External Web page with Javascript to send command to Items

Hi there,

I’m trying to send command to my OH3 Items via an external web page with some Javascript code.

So far I’m successfully getting item status but I’m struggling with command actions (ON & OFF).

The script I’m trying to use is the following:

function command() {
      const xhr = new XMLHttpRequest();

      xhr.open("POST", "https://IP/rest/items/someItem");

      xhr.setRequestHeader("Content-Type", "text/plain");
      xhr.setRequestHeader("accept", "*/*");
      xhr.setRequestHeader("Authorization", "Bearer SomeBearer");


What I’ve tried:

  1. I’ve put some Bearer as I found from my OH3 admin tab, Developer Tools/Api Explorer but I got a 401 error - Authorization response from server
xhr.setRequestHeader("Authorization", "Bearer SomeBearer");

  1. I thought I need some api token to send with the request. So I created one from the admin tab, activated the Basic Auth from Settings/API protection and tried to send the request this way:
xhr.setRequestHeader("Authorization", "Basic oh.APIs.someToken");

I was not successful…

  1. Changing the header this way:
xhr.setRequestHeader("Authorization", "Bearer oh.APIs.someToken");

I got a 405 Error - Method not allowed

  1. Tryed to use alternative headers like below
xhr.setRequestHeader("Authorization", "Basic" + btoa("oh.APIs.someToken));


xhr.setRequestHeader("Authorization", "Basic" + btoa("admin" + ":" + "myAdminPassword"));


xhr.setRequestHeader("Authorization", "Basic" + btoa("admin:myAdminPassword"));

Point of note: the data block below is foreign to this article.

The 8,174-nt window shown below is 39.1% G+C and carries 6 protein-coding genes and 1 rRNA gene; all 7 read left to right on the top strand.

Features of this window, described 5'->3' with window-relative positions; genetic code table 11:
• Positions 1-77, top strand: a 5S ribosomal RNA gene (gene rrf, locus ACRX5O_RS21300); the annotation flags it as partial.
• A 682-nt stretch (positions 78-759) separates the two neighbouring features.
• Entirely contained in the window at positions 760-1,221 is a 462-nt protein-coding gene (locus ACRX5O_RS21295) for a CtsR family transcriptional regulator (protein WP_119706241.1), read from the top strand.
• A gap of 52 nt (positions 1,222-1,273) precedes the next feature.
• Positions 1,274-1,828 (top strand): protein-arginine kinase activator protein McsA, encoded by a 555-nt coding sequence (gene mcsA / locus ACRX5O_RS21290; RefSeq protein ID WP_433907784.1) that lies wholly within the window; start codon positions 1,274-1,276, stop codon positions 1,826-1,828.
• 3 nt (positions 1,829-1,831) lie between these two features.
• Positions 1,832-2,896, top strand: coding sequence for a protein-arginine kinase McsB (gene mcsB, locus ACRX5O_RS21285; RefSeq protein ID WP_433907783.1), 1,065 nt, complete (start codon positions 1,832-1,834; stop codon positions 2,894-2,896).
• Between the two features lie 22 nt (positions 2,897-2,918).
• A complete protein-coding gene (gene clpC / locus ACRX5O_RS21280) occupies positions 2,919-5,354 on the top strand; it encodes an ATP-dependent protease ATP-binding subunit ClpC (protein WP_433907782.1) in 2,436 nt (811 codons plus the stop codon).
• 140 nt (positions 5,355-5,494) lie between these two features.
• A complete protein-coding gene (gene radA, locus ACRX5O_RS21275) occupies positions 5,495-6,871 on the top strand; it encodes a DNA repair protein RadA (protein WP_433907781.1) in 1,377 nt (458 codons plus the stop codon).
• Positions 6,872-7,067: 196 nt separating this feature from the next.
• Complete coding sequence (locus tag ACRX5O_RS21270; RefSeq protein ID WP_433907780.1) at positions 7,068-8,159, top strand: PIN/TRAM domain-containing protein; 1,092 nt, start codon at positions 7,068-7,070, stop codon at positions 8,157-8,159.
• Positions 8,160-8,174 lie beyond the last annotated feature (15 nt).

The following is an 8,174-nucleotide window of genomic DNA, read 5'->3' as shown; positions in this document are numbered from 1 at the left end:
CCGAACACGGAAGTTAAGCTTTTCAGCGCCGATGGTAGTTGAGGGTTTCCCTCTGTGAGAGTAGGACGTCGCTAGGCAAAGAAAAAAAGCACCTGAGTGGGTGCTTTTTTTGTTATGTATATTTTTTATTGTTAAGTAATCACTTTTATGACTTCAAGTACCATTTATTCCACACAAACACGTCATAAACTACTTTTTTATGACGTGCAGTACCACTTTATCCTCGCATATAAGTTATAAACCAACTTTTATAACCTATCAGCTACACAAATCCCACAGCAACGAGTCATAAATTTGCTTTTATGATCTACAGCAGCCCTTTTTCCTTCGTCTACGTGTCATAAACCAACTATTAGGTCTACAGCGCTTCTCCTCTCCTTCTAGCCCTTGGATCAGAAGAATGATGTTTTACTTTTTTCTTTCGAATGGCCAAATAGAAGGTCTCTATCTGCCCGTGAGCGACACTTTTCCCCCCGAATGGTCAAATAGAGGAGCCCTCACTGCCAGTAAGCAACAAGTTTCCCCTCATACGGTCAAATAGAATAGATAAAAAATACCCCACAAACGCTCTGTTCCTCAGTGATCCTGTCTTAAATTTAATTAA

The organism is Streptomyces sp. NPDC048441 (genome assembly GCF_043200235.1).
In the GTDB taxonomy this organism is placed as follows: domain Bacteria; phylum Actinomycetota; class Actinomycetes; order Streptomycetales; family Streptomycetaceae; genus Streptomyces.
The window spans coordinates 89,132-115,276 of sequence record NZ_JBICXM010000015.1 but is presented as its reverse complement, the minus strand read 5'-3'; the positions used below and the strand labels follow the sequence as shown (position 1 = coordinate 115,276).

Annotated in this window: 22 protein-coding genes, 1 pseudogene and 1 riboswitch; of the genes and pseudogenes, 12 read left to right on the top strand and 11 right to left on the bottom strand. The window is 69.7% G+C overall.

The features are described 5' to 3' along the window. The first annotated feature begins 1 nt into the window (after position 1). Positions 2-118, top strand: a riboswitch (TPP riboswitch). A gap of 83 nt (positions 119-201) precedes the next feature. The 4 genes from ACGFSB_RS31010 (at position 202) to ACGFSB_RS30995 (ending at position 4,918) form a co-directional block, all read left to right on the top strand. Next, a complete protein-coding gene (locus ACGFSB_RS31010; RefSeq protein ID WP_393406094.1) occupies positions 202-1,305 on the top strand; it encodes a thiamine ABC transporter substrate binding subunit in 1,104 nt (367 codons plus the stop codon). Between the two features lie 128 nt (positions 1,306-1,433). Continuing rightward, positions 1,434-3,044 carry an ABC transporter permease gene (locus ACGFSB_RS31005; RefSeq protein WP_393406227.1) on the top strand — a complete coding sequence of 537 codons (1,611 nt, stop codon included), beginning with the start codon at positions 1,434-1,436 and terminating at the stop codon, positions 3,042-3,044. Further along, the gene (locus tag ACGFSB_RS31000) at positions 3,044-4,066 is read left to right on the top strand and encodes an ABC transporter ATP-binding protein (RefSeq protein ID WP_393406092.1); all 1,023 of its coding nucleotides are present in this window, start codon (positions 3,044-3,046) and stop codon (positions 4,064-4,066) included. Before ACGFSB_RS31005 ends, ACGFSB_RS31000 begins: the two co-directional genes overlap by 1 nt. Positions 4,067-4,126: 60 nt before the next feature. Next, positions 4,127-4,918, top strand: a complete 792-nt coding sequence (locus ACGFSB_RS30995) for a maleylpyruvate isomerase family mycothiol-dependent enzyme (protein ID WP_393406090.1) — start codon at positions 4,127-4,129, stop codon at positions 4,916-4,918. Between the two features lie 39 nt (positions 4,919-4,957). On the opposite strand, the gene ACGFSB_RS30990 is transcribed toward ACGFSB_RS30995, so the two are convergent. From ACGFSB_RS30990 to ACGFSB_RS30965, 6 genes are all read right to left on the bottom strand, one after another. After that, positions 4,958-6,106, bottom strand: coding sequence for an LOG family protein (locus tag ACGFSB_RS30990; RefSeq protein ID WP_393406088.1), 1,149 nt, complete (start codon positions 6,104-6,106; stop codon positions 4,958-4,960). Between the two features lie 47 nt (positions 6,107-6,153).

xhr.setRequestHeader("Authorization", "Bearer myToken");
      xhr.setRequestHeader("WWW-Authenticate", "Basic");

still no luck…

Do you have any suggestion on how to make this request working?

Hi there,

This JS works for me within my LAN.

function onTest() {

var url = '';

var xhr = new XMLHttpRequest();

xhr.open("POST", url);

xhr.setRequestHeader("Content-Type", "text/plain");

var data = "ON";


and for a GET request,

//Get request
var request = new XMLHttpRequest()
request.open('GET', '', true)
request.onload = function () {
  var data = (this.response);   
  console.log(data);           // Returns a string (not very useful to work with)
  console.log(data.length);    // Can see the length of the string 
  console.log(typeof data);    // Identifies as a string type 
  var dataJSON = JSON.parse(data);      //parses the data to an Object
  console.log(typeof dataJSON);         // Object
  console.log(dataJSON.state);          // Just calls out the state value!!!
  console.log('The item is called: ' + dataJSON.label );  
  console.log('With a state of: ' + dataJSON.state );    

Thank you for helping, I had no luck this time neither…

I’ve tried to bypass the reverse proxy, uncheck Basic Auth from API settings and modify the code in order to point directly to my OH3 server but received back a 405 error: Method not allowed.

Maybe the issue is somehow related to my configuration… let me explain.

My setup is the following:

1 – OH3 server

2 – Nginx Proxy Server (just to handle https connection and redirect them to internal OH3 server in http)

3 – Nginx web server hosting my html with the code I’m having problem with

I’ll hereunder post my Nginx servers config, maybe somebody will found some stupid mistake I made:

Nginx server hosting my HTML and JS code:

server {
        listen 80 default_server;
        listen [::]:80 default_server;
        listen 443 ssl default_server;